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Radical Islamism and Jihad ( 4 May 2008, NewAgeIslam.Com)

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Pakistan: Unmaking of the State

By Adil Zareef


"I cannot forecast to you the action of Russia. It is a riddle wrapped in a mystery inside an enigma!" - Winston Churchill


PAKISTAN in this age and time clearly fits this description. The US prediction that the next 9/11 would come from Fata is no less ominous - Pakhtunkhwa certainly is in the eye of the storm.


Only last week, the Pak-India Forum for Peace and Democracy meeting scheduled in Peshawar for May 24-26 was postponed for 'security reasons'. It had last met in Peshawar in November 1998 in an altogether different world. There was music and classical dancing by the Sheema Kermani troupe as well as panel discussions on diverse issues between the two rival neighbours. Our world seemed to be inching towards normality.


Most ordinary folks ask the question: from where have the Sufi Mohammads, Nek Mohammads, Baitullah Mehsuds, Fazlullahs, Mangal Baghs, Namdaars and their ilk suddenly appeared and fortified their positions, taking the public hostage and challenging the state? Why do these things not happen in Punjab where they have Raiwind, Mansoora and the renowned 'bazaar' alongside the famous Badshahi mosque? How do the profound and the profane coexist as their economies thrive? And here in our land known for centuries for its peaceful civilisations and syncretism of cultures there has suddenly emerged the most violent interpretation of religion threatening to take the country into the dark ages.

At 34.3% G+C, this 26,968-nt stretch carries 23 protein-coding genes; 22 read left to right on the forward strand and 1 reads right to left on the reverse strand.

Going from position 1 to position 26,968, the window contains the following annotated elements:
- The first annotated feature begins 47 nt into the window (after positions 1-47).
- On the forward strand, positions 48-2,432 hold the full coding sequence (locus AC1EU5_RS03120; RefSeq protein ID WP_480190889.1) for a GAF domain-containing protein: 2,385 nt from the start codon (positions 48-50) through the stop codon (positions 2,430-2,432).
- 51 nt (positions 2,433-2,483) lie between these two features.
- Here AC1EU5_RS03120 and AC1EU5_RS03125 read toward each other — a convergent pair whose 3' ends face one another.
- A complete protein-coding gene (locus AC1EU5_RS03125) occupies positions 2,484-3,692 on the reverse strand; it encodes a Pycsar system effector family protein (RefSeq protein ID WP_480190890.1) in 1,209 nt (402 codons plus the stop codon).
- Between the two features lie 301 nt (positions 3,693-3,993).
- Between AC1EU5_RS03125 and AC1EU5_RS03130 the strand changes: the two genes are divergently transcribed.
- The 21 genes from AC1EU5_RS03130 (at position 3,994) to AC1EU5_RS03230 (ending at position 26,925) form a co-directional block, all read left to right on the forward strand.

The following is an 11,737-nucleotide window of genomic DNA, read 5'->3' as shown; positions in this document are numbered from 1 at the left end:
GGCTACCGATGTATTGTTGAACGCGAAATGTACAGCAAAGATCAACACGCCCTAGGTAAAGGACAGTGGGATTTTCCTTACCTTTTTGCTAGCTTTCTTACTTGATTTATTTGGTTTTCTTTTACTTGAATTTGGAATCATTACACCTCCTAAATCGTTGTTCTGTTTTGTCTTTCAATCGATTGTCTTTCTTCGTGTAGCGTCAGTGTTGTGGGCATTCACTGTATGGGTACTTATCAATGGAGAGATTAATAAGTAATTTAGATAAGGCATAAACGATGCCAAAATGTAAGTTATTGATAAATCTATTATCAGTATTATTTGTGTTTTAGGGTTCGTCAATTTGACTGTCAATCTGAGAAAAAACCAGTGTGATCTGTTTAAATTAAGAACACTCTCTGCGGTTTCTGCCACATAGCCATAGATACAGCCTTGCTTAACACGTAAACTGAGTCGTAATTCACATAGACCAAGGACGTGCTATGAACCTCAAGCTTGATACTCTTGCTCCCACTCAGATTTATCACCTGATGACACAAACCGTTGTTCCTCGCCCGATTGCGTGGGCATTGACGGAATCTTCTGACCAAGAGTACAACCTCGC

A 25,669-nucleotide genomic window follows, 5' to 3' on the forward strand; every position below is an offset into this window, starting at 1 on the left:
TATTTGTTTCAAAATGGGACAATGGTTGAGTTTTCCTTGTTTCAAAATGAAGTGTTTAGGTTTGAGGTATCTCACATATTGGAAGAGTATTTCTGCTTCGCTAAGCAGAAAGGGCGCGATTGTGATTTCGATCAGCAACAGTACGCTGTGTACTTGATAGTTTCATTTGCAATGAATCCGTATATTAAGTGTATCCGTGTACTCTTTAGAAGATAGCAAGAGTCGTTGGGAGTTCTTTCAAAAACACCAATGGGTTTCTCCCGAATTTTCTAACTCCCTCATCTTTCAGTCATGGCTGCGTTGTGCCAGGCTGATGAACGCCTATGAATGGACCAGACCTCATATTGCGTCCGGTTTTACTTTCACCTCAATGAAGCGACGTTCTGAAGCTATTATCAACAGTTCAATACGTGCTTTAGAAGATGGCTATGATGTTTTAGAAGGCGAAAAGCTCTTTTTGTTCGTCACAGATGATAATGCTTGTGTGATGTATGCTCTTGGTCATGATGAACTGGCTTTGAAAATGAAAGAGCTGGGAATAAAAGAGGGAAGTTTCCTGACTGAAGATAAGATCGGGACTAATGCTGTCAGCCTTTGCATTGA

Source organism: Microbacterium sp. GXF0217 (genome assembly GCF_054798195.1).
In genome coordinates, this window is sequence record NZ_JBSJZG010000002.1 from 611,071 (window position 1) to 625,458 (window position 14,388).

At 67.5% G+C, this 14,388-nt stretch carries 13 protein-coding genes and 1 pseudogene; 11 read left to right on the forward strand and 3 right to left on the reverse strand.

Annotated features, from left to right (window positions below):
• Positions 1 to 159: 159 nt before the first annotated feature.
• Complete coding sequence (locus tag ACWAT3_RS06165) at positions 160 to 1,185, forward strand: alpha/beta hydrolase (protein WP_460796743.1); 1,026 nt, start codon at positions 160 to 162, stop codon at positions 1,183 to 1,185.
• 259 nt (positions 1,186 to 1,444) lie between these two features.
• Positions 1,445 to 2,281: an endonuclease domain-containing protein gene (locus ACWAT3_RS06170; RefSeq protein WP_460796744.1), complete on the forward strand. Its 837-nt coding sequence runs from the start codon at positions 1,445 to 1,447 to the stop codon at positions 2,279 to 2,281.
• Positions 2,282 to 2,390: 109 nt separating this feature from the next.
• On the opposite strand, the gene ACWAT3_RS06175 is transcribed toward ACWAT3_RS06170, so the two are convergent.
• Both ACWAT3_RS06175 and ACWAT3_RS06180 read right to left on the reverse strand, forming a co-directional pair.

As Swat's tenuous peace holds after a controversial agreement with the militants, cynics have termed it a total capitulation of the traditionally secular ANP and PPP to the Wahabi-sponsored movement supported by state

intelligence agencies. The argument goes like this.


The caretaker government led by former Chief Minister Shams ul Mulk had already prepared the blueprint of this deal with the establishment's man, Maulana Sufi Mohammad, who instigated the insurgency against the state for imposition of the Islamic system in 1994, and later on led thousands of gullible Pakhtuns to their deaths in Afghanistan in the wake of 9/11. He was not the only one who was indemnified for his crimes. Mullah Fazlullah, another shadowy character, who sprang into prominence last year after taking the entire Swat district hostage, also got official reprieve for his gross violations of human rights despite the fact that he had inflicted heavy losses on the provincial economy and

infrastructure. In fact, both men have been rewarded with this peace agreement.


According to one Swati academic, "The liberal intelligentsia is pitched against the Taliban backed by the agencies to enforce Wahabi Sharia in the entire Malakand division. As a result there is a stifling silence and suffocating fear.

In fact, Sufi Mohammad never signed the peace agreement but many others did on his behalf as Mullah Fazlullah was on a special umrah visit to Saudi Arabia. Armed vigilantes are defying the ban on weapons display and still targeting their opponents."


According to another source, the government made commitments to the militants some of which have not been made public. As a result, the militants have started roaming around freely and are doing what they had done previously. Very few residents in Kabal, Kanju, Matta and Mingora are convinced that militants would abide by the guarantees given in clauses 3-16 of the agreement.